British Columbia likewise experienced declining industrial electricity demand, thanks in part to the closure of pulp mills. But the demand for power is now expected to surge again in the coming years, driven by the province’s CleanBC plan, which will require electrification of industries like natural gas, mining and hydrogen production.

B.C. will soon add roughly 5,000 gigawatt hours (GWh) of power when Site C dam turns on next year, and BC Hydro also plans to acquire an additional 3,000 GWh of clean power, most of it likely to come from wind power.

That’s small compared to what Ontario is planning to add to its grid, and less diverse.

When the added demand for things like EVs and electric heat pumps are added to the growing industrial demand, Ontario’s clean electricity generating capacity – now 42,000 megawatts (MW) – will need to at least double to 88,000 MW, Farmer said.

Nuclear power currently accounts for 10,000 MW in Ontario. To meet its Pathways to Decarbonization goals, another 18,000 MW of nuclear power will be needed, along with another 18,000 MW of wind power, 6,000 MW of solar and “a considerable amount of storage,” Farmer said.

“If you look at it from a country perspective, in the federal budget the government made reference to the potential to see a doubling of electricity demand, which equates to potentially two and a half times or three and a half times increase in capacity,” Harrobin said.

“RBC, in one of their reports, indicates that that represents a $2 trillion investment challenge for the country.”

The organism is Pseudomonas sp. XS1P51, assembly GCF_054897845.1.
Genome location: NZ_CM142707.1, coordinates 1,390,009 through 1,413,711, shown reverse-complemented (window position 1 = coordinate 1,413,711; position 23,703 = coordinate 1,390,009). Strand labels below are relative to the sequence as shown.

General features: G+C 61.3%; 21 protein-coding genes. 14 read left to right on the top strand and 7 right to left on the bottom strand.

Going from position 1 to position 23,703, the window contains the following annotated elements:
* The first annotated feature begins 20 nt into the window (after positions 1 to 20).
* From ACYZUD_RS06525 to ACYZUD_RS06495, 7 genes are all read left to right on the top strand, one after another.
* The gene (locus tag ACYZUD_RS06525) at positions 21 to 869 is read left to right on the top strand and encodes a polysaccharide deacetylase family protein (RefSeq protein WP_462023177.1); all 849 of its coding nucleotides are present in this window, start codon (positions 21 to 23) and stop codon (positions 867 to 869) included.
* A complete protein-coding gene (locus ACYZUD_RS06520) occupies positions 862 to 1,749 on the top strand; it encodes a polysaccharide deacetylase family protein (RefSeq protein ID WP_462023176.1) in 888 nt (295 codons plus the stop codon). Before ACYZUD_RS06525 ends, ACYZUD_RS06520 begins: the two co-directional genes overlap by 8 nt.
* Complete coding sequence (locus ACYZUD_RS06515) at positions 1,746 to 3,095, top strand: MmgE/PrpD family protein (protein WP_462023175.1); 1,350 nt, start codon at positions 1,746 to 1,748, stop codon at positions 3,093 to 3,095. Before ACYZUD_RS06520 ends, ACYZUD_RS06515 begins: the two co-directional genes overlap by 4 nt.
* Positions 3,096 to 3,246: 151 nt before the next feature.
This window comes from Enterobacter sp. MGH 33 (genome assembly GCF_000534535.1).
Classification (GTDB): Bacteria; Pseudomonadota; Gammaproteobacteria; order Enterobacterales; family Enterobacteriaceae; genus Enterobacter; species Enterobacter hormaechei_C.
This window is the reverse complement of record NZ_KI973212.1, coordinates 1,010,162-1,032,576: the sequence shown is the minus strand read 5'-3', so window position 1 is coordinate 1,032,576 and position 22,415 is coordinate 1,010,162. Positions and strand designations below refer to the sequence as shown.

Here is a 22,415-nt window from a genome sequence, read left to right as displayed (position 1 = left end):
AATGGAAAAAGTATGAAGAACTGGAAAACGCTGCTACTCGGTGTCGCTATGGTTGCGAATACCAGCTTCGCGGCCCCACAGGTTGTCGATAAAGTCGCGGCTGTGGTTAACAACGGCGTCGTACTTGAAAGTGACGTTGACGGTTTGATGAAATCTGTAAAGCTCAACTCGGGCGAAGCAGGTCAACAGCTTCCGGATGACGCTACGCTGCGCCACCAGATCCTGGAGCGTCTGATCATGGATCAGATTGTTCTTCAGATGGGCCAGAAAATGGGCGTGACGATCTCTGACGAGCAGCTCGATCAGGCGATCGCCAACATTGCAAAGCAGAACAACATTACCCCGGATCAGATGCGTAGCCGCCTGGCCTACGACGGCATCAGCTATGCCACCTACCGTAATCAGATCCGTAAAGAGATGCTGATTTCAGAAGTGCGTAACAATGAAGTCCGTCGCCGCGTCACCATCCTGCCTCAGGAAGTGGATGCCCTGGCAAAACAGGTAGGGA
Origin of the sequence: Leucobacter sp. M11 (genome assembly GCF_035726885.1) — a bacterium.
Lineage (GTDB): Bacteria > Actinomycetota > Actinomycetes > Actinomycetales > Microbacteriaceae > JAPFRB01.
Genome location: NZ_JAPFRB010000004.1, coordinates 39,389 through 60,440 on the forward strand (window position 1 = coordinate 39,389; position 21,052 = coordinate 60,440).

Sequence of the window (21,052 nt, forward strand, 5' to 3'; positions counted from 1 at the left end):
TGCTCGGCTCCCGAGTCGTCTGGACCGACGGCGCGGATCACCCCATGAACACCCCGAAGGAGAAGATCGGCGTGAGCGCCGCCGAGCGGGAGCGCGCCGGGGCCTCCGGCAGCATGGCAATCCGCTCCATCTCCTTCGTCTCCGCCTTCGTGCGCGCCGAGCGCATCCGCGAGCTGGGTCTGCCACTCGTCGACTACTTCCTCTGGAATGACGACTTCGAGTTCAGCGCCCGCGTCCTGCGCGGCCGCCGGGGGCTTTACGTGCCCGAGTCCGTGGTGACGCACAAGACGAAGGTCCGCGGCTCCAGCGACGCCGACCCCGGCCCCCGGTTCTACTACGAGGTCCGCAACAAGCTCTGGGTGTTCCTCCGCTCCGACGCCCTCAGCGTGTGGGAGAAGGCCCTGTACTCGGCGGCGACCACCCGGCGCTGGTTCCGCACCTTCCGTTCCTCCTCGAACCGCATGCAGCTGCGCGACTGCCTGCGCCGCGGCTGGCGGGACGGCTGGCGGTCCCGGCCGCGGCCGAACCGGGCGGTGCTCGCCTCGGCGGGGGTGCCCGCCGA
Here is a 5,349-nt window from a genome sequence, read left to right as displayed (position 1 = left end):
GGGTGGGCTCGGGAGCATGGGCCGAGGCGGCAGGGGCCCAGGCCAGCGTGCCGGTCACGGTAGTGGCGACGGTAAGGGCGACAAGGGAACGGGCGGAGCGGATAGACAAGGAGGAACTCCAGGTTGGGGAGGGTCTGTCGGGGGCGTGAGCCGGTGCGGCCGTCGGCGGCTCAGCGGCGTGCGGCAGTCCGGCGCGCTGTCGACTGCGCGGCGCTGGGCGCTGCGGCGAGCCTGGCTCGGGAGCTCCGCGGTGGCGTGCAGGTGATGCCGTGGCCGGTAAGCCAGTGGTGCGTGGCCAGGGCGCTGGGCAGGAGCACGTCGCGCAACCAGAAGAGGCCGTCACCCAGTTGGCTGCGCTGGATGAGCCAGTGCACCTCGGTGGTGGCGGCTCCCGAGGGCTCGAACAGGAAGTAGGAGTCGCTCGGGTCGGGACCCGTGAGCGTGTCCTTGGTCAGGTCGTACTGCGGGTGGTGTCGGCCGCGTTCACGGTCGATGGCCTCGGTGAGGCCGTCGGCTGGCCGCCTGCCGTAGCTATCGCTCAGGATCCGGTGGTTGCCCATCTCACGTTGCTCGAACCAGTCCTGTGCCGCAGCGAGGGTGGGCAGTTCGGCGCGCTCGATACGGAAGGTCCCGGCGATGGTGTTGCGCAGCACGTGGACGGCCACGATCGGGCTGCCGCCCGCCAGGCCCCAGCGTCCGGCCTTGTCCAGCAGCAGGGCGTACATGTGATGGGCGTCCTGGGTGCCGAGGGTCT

To put that in perspective, Canada’s entire GDP is about $2.8 trillion.

Decarbonization poses huge opportunities for a wide range of energy developers, including natural gas power plant operators, like Alberta-based Capital Power, because provinces that don’t have large-scale hydro power or nuclear power plants will need natural gas power plants to backstop renewables with firm, dispatchable power. And at some point those plants will need to add carbon capture and storage to bring them to zero emissions.

Capital Power owns and operates wind and solar farms and natural gas plants in the U.S. and Western Canada, including the 142-MW Quality Wind farm in northeastern B.C. and the Island Generation natural gas plant on Vancouver Island. It is also developing carbon capture and storage projects.

Capital Power CEO Avik Dey said renewables – wind and solar – are “fundamentally a better technology” partly due to their low cost. Unfortunately, they’re not reliable, which is why jurisdictions that are investing heavily in renewables also need natural gas to backstop them.